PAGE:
Is It Wrong To Baptise Your Children?

The whole issue of infant baptism is a contentious topic amongst Christians. Many Christians believe that only adults can be baptised. Whereas many other denominations such as Catholics and Anglicans believe that infants can also be included. For the sake of debate, let's look at the way Anglicans and Baptists take it.

Before delving in, let’s ask some obvious questions. What do Anglicans teach about Infant baptism? What do Baptists believe about baptism? What does the word baptism mean? Does the Bible record any children being baptised? This article will explore these questions, and a number of major controversies surrounding the issue.


Anglicans belong to the Church of England which uses an important historical document called ‘the 39 articles of religion.’ These articles were conceived in 1562 and then reprinted by King Charles 1 with a royal declaration instructing all church members to observe them. Article 27 of the Thirty Nine Articles states;

‘The Baptism of young Children is…to be retained in the Church, as most agreeable with the institution of Christ.’

Many reformed Anglican paedobaptists (those who practice infant baptism) also believe that baptism now replaces circumcision in the New Covenant. They justify this with passages like Colossians 2:10-12:

‘And you are complete in Him, who is the head of all principality and power. In Him you were also circumcised with the circumcision made without hands, by putting off the body of the sins of the flesh, by the circumcision of Christ, buried with Him in baptism, in which you also were raised with Him through faith in the working of God, who raised Him from the dead.’

In a nutshell, circumcision was originally given as a sign of the covenant of promise for the Jewish people and was practised on infants (Gen 17:9-12). It was to show that they were part of the community of faith. Similarly, many Anglicans believe that infant baptism shows that children are now included in the church family because of their parents faith.


Some traditionalist Anglicans might maintain that infants are saved by baptism. Others believe it is simply a starting point which is later affirmed by faith in adulthood.

But consider this statement from the C of E’s ‘Book of Common prayer’ which is read aloud during The Public Baptism Of Infants:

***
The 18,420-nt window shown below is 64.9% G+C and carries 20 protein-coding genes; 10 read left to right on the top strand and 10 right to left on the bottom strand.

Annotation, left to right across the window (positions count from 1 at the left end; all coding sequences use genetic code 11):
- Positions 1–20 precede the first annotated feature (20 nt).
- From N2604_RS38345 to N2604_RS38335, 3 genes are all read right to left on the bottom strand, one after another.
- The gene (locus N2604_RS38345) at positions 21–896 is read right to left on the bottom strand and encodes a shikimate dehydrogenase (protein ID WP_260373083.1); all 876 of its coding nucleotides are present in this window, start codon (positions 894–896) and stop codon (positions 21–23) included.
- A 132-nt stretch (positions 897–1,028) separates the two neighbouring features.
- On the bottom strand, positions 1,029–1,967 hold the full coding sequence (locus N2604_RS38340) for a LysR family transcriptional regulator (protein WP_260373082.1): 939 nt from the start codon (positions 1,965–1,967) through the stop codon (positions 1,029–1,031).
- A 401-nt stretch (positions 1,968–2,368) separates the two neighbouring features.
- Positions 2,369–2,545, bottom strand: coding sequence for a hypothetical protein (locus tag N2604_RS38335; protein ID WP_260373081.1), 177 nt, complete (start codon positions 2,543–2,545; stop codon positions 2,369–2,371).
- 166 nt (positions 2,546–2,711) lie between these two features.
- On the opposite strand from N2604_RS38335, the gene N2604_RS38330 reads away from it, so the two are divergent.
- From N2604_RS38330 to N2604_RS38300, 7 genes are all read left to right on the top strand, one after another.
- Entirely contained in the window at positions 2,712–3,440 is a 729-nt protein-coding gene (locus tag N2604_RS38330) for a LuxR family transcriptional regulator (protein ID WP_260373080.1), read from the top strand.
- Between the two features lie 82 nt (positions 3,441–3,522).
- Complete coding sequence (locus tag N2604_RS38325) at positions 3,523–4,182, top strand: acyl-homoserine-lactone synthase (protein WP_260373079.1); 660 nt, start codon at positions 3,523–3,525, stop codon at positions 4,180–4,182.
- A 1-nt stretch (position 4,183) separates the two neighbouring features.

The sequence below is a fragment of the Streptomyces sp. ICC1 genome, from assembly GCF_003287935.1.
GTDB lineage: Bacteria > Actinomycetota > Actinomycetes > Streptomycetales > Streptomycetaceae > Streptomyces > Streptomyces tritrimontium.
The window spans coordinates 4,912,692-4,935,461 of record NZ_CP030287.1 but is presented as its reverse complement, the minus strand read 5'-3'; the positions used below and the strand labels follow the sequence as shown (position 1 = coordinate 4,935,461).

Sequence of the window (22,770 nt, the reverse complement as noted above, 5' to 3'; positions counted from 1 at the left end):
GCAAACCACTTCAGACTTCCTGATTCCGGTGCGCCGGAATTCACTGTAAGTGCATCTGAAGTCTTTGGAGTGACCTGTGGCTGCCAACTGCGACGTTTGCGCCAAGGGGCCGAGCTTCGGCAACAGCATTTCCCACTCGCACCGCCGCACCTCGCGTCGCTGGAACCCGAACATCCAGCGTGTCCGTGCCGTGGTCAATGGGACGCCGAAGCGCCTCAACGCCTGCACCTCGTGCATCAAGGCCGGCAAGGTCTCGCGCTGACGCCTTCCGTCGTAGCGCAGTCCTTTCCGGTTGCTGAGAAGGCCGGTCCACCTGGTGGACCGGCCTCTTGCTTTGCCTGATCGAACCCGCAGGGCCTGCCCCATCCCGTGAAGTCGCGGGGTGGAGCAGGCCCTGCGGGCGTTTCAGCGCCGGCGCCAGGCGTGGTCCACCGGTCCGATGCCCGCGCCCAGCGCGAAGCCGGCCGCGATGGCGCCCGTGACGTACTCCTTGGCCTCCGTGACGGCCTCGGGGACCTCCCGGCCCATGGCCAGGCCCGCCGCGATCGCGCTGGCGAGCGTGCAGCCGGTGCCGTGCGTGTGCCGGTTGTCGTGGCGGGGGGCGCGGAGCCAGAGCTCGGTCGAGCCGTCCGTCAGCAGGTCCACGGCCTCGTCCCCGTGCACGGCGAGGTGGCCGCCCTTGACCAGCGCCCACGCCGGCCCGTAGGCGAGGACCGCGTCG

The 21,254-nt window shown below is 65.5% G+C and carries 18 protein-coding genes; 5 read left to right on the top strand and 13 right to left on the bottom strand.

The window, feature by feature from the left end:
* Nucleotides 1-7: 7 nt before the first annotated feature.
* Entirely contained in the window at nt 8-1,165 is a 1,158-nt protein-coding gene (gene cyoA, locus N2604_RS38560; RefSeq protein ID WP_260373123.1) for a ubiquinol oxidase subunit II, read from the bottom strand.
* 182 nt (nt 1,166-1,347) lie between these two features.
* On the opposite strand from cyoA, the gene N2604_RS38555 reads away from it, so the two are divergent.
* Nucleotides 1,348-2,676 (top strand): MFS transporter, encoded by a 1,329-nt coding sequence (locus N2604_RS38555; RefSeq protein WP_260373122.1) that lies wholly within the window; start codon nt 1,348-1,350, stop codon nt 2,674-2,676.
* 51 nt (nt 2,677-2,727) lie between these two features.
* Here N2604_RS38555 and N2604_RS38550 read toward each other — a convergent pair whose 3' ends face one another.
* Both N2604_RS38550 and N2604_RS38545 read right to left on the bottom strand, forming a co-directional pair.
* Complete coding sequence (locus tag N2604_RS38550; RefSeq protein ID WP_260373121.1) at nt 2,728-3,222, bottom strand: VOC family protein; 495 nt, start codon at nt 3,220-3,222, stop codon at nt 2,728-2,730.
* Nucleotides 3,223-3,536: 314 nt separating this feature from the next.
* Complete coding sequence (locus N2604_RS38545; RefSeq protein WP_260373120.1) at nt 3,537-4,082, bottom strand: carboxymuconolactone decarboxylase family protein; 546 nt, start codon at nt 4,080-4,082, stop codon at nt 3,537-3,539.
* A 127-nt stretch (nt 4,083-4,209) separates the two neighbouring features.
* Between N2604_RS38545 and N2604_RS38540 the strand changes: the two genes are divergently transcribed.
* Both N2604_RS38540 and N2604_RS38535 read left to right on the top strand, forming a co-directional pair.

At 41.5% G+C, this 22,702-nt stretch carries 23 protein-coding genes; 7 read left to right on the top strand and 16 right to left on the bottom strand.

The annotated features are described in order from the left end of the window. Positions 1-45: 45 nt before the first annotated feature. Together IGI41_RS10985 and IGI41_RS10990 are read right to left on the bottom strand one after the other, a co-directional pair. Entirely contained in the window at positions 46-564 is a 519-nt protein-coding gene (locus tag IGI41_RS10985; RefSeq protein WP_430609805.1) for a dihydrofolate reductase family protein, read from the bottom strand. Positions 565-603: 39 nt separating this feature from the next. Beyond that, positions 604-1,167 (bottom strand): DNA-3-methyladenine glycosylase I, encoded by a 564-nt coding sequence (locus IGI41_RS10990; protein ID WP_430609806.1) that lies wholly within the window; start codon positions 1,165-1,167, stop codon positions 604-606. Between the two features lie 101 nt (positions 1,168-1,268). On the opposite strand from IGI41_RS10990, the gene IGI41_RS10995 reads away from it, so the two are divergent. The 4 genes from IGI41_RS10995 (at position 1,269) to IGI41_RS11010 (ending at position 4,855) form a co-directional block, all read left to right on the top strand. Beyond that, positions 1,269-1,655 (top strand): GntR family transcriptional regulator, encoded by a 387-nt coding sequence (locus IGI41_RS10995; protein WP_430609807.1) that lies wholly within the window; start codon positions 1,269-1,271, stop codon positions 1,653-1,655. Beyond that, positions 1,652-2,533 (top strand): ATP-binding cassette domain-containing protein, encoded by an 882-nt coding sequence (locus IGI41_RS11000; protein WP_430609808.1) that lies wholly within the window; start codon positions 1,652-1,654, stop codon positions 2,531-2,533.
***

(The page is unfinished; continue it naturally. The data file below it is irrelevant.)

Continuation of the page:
‘ALMIGHTY and immortal God, the aid of all that need, the helper of all that flee to thee for succour, the life of them that believe, and the resurrection of the dead: We call upon thee for this Infant, that he, coming to thy holy Baptism, may receive remission of his sins by spiritual regeneration.


The essential doctrines of the Baptist church on Baptism can be summed up as follows:

  1. Baptism is the first act of obedience to the Lord (Matthew 3:13-15)
  2. Baptism is a physical picture of a spiritual truth (Romans 6:1-7)
  3. Baptism is the commencing ceremony of our discipleship to Christ (Acts 19:3-5, 1 Cor 1:12-15)
  4. Only those who have put their trust in Jesus Christ as Lord and Saviour can be baptised.  (Acts 8:26-39)
  5. Baptism must be by full immersion

It should be noted that many Anglicans would agree with these points when it comes to adult baptism.


One obvious problem with infant baptism is that the word baptism actually means immersion. It does not mean sprinkling (a common method used on infants). The Book of Common Prayer does also mention dipping but Baptists would argue that baptism should always be by full submersion without exception. 

Moreover, nowhere in the Old or New Testament does the Bible explicitly record any infants being baptised, only adult believers who have put their faith in Christ.

However, Anglicans would argue that passages like Acts 16:30-34 (AV) implicitly state that children should also be baptised.

‘And brought them out, and said, Sirs, what must I do to be saved? And they said, Believe on the Lord Jesus Christ, and thou shalt be saved, and thy house. And they spake unto him the word of the Lord, and to all that were in his house. And he took them the same hour of the night, and washed their stripes; and was baptized, he and all his, straightway.

The big controversy surrounding this passage concerns the phrase, ‘and thou shalt be saved, and thy house.’ It is inferred by some Anglicans to mean that the promise of salvation was applied to the man’s house after he put his faith in Jesus. Verse 33 says everyone in his house was baptised and that would have had to include children. But did he have any? That’s a tough question for both parties to answer.

Moreover, what was the nature of the promise? Was it conditional upon the faith of those in the man’s household or not?

Another point of contention is whether or not Colossians 2 is referring to spiritual baptism i.e. ‘being born again.’ See (1 Corinthians 12:13, Rom 6:3-5). This is a tough point since the alternative would suggest that we are somehow saved through water baptism (or baptismal regeneration).


So as you can see, there are many controversies surrounding the topic. Perhaps the major dividing line concerns the means of salvation. But ‘is it wrong for children to be baptised?’ How you answer the question will largely depend on which side of the fence you fall on.

What side do you think you fall on? DO YOU think it’s wrong to baptise your children?

Share your comments below:

Adam Brennan is a Digital Producer at Premier


See Question 74 in the Heidelberg Catechism:

Essential Baptist Doctrine's courtesy of 'Crossroads Baptist Church - Discipleship 1 Course'

βάπτισμα ‘baptisma - immersion, submersion’ (Strongs G908)

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